Go Hard and Take it Easy
Doing the same workout day after day not only grows dull, it also robs you of progress. You'll get far better results alternating hard workouts with easy ones than you would training at the same intensity every day.
Here's why: The two factors that affect your fitness more than any others are your performance in tough workouts and your overall training workload.
Easy workouts (short duration, moderate intensity) help you perform better in your most challenging sessions and enable you to increase your overall training volume because they don't deplete all your energy stores.
So the next time you go hard, do yourself a favor and reap the reward by following with an easy day.
Move Over, BMI
For many years doctors have used body mass index (BMI) as a way to indicate risk for metabolic diseases such as diabetes and coronary heart disease. But new research suggests that waist-to-hip ratio is a more accurate predictor of health status.
Body mass index is a ratio of height to weight. The more you weigh per inch of height, the higher your BMI. (BMI Calculator) Critics of BMI point out that it doesn't distinguish between lean body mass and fat mass, so athletes who are lean but relatively heavy because of muscle weight are falsely categorized as being at risk.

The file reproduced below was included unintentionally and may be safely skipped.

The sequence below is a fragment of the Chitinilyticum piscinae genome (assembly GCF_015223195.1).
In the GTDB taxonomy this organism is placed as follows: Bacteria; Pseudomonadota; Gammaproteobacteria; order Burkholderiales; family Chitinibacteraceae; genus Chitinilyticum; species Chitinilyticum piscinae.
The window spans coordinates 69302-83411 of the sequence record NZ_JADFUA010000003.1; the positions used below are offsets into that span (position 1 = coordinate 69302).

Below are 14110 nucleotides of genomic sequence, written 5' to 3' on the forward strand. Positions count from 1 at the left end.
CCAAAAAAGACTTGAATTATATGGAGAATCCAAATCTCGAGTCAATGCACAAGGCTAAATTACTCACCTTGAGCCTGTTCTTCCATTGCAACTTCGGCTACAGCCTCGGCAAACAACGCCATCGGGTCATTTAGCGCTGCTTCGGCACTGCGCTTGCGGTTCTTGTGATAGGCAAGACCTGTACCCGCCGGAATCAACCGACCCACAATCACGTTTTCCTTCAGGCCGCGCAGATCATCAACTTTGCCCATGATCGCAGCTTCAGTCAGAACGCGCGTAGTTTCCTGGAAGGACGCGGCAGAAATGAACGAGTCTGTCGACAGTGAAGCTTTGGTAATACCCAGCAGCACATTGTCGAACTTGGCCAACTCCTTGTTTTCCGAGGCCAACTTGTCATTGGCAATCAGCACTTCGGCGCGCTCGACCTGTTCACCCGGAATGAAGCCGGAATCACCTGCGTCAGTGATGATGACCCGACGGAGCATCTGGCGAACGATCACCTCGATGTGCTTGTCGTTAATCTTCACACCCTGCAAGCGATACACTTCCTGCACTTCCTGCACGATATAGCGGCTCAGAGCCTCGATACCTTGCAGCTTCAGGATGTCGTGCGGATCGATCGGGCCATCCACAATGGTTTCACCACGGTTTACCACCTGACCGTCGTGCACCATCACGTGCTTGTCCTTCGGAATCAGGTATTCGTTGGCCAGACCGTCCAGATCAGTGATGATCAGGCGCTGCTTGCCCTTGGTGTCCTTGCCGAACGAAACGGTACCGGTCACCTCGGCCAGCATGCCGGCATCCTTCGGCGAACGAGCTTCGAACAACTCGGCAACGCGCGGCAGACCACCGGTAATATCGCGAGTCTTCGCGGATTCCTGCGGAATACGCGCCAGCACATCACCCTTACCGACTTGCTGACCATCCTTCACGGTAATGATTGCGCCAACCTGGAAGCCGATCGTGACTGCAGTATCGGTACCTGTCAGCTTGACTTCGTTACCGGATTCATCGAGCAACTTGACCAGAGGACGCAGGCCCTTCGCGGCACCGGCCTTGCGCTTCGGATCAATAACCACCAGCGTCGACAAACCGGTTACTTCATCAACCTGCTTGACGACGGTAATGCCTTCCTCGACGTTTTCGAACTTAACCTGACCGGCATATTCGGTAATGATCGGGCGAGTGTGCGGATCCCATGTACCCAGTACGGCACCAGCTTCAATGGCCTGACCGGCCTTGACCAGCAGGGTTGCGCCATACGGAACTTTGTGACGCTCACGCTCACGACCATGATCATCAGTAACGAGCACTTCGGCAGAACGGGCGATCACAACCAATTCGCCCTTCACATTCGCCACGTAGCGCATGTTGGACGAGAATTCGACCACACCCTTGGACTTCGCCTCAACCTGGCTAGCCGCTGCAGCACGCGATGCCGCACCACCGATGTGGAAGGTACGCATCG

Waist-to-hip ratio (WHR) is simply the circumference of your waist (measured at the navel) divided by the circumference of your hips. The advantage of WHR is that it indicates the level of fat stored in the abdomen, which has a direct causal relationship to metabolic diseases. A recent study published in The Lancet found that waist-to-hip ratio predicted heart attack risk three times better than BMI.
Women are advised to keep their WHR at or below 0.80. Interestingly, large hips are nearly as protective as a smaller waist. You can trim your waist by shedding belly fat and increase your hip size by building muscle in your buttocks.
Try This: Eagle Pose
Impress your friends with this pretzel-like pose (it's easier than it looks). It'll improve your leg strength, especially the hamstrings, and balance, in addition to giving your shoulders a nice stretch.
Stand on your left foot and wrap your right leg around your left leg as tightly as possible, with the top of your right foot against your left calf. Bend your left knee. Next, wrap your arms around each other so that your left elbow is in the crook of your right elbow, palms together and fingers extended. Exhale and hold for a few seconds before releasing. Reverse your position and repeat.
Active Expert Matt Fitzgerald is the author of several books on triathlon and running, including Runner's World Performance Nutrition for Runners (Rodale, 2005) and his newest, Brain Training for Runners.